‘Late Night With the Devil’ Poster Features 1970’s Talk Show Host David Dastmalchian

If you knew you were a threat to the ones you loved, that an uncontrollable beast lay dormant within you, what would you do? We found out what the lead character in Larry Fessenden’s “Blackout” does as his feature film made its world premiere at Fantasia Festival.

Charley (Alex Hurt) is an alcoholic artist who has now deserted his town for a month, living in a rather humble motel as he expresses himself through his paintings. He finally decides to return to take care of some unfinished business, including exposing the corruption behind a highly-respected developer (Marshall Bell; “Starship Troopers” and “Total Recall”), who also happens to be the father of his former love (Addison Timlin), whom he is trying to make peace with.

At the same time, he is concealing a terrible secret: he is a werewolf who has been recently infected by this curse. When the full moon rises, he cannot control what he becomes and leaves a trail of bloodied, innocent victims behind. A local Latino worker is being suspected of the grisly murders and Charley is hellbent on putting an end to these false accusations, in addition to the carnage that he is creating against his own will.

‘Late Night With the Devil’ Poster Features 1970’s Talk Show Host David Dastmalchian
Blackout Movie

Larry Fessenden is an independent horror icon with over 100 acting credits, notably in “We Are Still Here”, “You’re Next” and “I Sell the Dead”. Fessenden wrote and directed his latest horror film, and after exploring Universal Monster-esque themes such as vampires in “Habit” from 1995 and Frankenstein’s monster in “Depraved” (also presented at Fantasia in 2019), Fessenden now embarks on a tale of lycanthropy.

He directs the same way as he seems to be in real life: laid back, lots of humor and sarcasm, yet with a touch of grounded emotions. He knows how to exploit his independent-level budget in terms of make-up effects, practical effects, and location utilization.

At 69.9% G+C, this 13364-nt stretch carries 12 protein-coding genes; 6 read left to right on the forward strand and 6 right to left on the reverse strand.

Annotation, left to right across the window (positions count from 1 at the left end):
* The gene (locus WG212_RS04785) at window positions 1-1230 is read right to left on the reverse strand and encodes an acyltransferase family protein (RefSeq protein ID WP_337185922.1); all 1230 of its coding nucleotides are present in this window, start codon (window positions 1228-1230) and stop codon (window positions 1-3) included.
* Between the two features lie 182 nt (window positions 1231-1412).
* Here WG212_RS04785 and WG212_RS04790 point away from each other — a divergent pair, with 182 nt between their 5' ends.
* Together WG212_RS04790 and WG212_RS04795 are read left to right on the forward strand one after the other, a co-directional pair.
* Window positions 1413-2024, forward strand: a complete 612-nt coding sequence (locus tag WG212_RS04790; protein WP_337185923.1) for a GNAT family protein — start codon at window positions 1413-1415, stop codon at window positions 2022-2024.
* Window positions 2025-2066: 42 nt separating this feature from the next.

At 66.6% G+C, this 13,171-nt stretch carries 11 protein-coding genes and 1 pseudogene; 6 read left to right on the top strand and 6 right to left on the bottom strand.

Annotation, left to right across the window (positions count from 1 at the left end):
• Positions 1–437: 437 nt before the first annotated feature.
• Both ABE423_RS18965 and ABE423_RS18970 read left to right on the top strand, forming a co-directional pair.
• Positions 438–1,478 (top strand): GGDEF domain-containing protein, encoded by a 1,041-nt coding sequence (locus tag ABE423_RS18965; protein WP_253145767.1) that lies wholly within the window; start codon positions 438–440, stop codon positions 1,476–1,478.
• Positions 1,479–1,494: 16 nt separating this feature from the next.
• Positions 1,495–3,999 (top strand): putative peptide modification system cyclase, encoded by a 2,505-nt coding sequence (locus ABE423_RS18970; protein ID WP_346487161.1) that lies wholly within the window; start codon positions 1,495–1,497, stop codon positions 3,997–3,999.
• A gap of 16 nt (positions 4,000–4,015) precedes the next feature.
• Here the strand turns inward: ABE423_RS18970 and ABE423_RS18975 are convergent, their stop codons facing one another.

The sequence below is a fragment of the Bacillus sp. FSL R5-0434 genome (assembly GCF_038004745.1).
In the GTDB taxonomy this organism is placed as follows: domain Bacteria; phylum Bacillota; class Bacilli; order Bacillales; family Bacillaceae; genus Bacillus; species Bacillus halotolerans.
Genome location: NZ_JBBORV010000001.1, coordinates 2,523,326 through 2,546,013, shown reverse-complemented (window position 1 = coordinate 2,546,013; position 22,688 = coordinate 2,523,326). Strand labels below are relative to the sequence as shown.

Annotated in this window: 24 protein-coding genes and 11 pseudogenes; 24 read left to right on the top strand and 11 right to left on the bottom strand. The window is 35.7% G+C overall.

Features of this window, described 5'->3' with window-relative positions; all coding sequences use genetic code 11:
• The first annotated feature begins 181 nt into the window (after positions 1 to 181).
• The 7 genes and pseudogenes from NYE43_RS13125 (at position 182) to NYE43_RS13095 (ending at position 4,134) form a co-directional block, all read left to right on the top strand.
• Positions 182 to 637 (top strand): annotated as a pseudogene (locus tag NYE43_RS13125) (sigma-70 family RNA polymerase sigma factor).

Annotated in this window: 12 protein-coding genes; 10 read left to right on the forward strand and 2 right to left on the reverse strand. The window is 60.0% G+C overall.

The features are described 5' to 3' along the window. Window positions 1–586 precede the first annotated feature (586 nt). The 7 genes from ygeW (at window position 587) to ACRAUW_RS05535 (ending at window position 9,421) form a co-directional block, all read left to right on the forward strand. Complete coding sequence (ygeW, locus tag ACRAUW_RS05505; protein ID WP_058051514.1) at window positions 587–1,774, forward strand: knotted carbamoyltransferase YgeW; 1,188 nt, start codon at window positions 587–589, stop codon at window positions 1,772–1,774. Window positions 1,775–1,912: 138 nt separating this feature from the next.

Blackout” takes place in a more rural area of upstate New York and, while it revolves around the fact that his main character deals with all sorts of his demons (one of them more dangerous than the others), there are still very contemporary themes that are addressed, such as environmentalism, racism, and alcoholism. 

Blackout Movie Review 2023
Blackout Movie (2023)

            Alex Hurt portrays a very likable and respectable character who stands up for what he believes is right. Whether he is defending the conservation of the environment or standing up for solid citizens who become targeted because of the color of their skin, Charley is a man of good values, despite struggling with alcoholism and lycanthropy. Hurt seems extremely authentic in his performance and viewers will most definitely get attached to him from the get-go. 

Blackout Movie Still (2023)

            The most amusing aspect of “Blackout” for die-hard horror fans are the entertaining appearances of actors from the world of horror cinema, sprinkled throughout the film. You’ll witness the likes of (the still absolutely stunning) Barbara Crampton (“Re-Animator”, “From Beyond” and “You’re Next”), Kevin Corrigan (“Some Guy Who Kills People” and “The Last Winter”), Jeremy Holm (“The Ranger”) as well as Joe Swanberg (“You’re Next”, “V/H/S” and “The Sacrament”). All deliver enjoyable performances with some ending up more bloodied than others, but we’ll let you discover who.

            Unfortunately, Fessenden’s film doesn’t reinvent the wheel in terms of werewolf movies, nor does it break the threshold of an outstanding horror film. The special effects are simplistic (due to budgetary reasons) and decent, at best, and there are long stretches (too long) of inactivity as Charley attempts to right the wrongs done to his town and the few respectable inhabitants that remain.

By the end of the movie, there is no true sense of amazement or astonishment upon reflecting on its viewing; not during the movie, and not after. That being said, it does succeed in having a werewolf transformation in a unique context never-before-seen in other werewolf movies.

Blackout (2023)

            “Blackout” remains a pleasant, yet forgettable, entertainment material for fans of independent horror movies; focusing more on the aspects of environmentalism and racism than on the potential violence, carnage or fear that lycanthropy could have been demonstrated throughout its tale.

It also didn’t fully venture into the comedy aspect of horror such as the “Wolf Cop” franchise. It remains a grounded, emotional, and dramatic venture of one man attempting to fix the broken pieces of his town where he is the culprit at times, and not at all, at other times. After making its world premiere at Fantasia, Larry Fessenden’s film will most likely continue its rounds of movie festivals.

Blackout” receives the passing grade of 3 eyeballs out of 5.

3 eyes out of 5

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